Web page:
In 1897 Cuba, Adela leaves the country home where her father, her half-brother Manny (Juan Javier Cardenas, doubling as the character of the Little Conquistador) and sister Martina (Rebecca Soler) were active in the rebellion against Spain. Adela heads for Havana, marries a Spanish pharmacist, and takes over his pharmacy when he’s killed in the war. Despite difficulty getting supplies due to a blockade of the harbor, she is unwilling at first to get involved in the rebellion. She has several visions (or ghosts or apparitions), such as folk hero Hatuey’s wife (Marianna Bassham, doubling as the noblewoman Fancy). Another pivotal character is that of the American journalist Richard Davis (Christopher Tarjan), based on real-life journalists such as Sylvester Scovel of The New York World, and Grover Flint and Richard Harding Davis of the New York Journal. Also appearing, doubling as the youths Chucho and Mambi, is Brandon Barbosa. At the beginning (and end) of the play, the Conquistador (Christopher Burns, doubling as Fancy’s husband Isidore) ominously proclaims: “Blood will have blood”, then refers to English as a “language of grunts and farts”. It’s just the first of many swings of words and moods in the play. All of the cast are at the top of their form, especially Pumariega in the central role of the evolving Adela; it’s impossible to take one’s eyes off her. It is she who describes thirty years of war as not a metaphor, but background noise. Near the end of the play, she admits that she is “becoming Cuban, I suppose”.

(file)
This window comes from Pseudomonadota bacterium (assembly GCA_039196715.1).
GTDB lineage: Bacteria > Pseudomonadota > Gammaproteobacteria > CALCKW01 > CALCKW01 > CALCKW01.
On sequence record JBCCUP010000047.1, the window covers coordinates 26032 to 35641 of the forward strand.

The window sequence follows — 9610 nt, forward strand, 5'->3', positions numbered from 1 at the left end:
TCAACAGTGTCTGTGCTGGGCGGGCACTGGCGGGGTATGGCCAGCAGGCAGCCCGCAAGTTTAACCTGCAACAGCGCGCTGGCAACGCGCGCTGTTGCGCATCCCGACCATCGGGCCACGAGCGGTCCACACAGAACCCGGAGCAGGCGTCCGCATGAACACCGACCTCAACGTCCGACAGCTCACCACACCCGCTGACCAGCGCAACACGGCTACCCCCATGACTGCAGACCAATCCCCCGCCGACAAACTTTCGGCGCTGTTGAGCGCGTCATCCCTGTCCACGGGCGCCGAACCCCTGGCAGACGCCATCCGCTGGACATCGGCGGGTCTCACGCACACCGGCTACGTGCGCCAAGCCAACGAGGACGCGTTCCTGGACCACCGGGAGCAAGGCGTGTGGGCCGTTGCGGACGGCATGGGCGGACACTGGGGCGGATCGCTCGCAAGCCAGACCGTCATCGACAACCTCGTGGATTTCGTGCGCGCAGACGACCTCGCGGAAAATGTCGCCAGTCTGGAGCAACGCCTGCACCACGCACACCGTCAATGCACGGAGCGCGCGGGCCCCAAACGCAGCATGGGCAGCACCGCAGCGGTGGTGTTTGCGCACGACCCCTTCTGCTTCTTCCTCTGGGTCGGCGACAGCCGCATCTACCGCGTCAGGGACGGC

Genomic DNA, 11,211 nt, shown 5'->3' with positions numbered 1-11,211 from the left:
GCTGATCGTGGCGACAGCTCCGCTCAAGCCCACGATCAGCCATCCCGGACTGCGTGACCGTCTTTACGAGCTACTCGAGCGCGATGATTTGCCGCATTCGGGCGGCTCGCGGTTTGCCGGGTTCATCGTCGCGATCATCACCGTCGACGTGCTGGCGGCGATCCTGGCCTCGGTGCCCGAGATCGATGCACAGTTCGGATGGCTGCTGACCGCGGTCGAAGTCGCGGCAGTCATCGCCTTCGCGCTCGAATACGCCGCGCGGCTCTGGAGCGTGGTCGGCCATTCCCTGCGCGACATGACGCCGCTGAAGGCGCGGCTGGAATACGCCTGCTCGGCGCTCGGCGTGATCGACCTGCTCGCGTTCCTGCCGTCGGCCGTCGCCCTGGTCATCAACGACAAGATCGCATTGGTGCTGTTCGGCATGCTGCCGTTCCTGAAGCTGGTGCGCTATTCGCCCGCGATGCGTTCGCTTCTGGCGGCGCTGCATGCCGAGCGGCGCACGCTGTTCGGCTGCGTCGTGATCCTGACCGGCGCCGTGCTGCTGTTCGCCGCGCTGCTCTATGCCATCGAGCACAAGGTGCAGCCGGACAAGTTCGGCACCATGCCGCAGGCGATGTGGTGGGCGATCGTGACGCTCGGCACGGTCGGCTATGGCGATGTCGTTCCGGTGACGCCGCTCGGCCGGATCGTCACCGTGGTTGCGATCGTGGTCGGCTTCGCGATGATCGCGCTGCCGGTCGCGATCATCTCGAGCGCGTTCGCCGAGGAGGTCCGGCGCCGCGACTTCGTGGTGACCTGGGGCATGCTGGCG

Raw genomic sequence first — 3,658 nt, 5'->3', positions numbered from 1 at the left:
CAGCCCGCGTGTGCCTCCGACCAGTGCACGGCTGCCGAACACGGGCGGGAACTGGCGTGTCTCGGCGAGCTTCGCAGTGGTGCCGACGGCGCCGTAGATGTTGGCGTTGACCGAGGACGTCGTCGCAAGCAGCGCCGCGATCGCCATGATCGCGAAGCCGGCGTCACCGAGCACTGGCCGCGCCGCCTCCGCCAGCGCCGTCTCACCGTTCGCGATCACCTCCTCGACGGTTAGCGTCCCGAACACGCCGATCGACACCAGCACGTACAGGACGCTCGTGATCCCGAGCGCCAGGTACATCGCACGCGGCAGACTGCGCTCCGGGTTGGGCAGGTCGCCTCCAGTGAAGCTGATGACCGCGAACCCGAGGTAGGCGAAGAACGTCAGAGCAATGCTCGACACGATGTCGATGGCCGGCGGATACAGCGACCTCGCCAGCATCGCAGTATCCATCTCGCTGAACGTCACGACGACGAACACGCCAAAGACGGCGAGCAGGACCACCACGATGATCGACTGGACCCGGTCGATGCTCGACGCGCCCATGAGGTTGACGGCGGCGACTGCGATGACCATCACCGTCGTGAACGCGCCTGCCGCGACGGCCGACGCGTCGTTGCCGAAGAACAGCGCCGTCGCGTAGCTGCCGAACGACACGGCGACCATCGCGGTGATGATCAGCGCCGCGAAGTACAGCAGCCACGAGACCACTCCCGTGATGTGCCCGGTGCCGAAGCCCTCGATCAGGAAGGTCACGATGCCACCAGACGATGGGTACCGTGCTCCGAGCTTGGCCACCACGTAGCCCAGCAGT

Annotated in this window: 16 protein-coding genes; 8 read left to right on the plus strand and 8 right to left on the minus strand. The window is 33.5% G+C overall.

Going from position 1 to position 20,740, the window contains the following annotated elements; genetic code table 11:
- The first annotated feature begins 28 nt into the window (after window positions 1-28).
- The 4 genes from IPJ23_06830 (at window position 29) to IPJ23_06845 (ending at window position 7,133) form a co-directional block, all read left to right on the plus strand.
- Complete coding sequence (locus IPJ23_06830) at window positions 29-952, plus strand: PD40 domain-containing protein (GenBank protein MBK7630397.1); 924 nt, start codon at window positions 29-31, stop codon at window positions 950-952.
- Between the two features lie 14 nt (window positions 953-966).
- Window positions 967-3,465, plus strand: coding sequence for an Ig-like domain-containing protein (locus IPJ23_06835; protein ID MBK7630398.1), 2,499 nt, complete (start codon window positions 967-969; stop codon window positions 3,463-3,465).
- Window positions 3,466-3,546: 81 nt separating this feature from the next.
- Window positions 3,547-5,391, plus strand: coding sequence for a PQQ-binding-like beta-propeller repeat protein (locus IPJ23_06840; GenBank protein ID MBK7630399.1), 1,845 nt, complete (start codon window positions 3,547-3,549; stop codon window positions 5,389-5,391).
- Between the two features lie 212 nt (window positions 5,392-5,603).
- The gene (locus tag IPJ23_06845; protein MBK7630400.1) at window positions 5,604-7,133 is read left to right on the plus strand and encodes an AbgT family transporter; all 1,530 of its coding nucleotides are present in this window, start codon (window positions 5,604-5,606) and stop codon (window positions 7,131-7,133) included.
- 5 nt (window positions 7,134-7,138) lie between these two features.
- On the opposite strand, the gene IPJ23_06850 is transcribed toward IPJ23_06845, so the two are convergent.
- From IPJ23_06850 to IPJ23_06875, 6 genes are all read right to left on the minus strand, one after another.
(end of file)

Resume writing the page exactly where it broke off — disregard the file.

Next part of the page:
O’Gara’s direction, as in her previous work at SpeakEasy Stage with “Tribes” and “Clybourne Park”, is remarkable. The other technical credits are equally fine, including the impressive Scenic Design of the Havana pharmacy by Cameron Anderson, precise Costume Design by Andrea Hood, and Lighting Design by Yi Zhao and Sound Design by Arshan Gailus.

As Lopez has stated, the play questions whether freedom is something we all want. It deals with what happens when people awake to take action, and when the American intervention complicates affairs leading to “unintended circumstances”. After a hearty dose of theatrical paella, one might want to follow up with a restorative rum and coke, which of course goes by the name of “Cuba libre”.


New Rep's "Our Lady": It Gets Bitter

James Fluhr in "Our Lady"
(photo: Andrew Brilliant/Brilliant Pictures)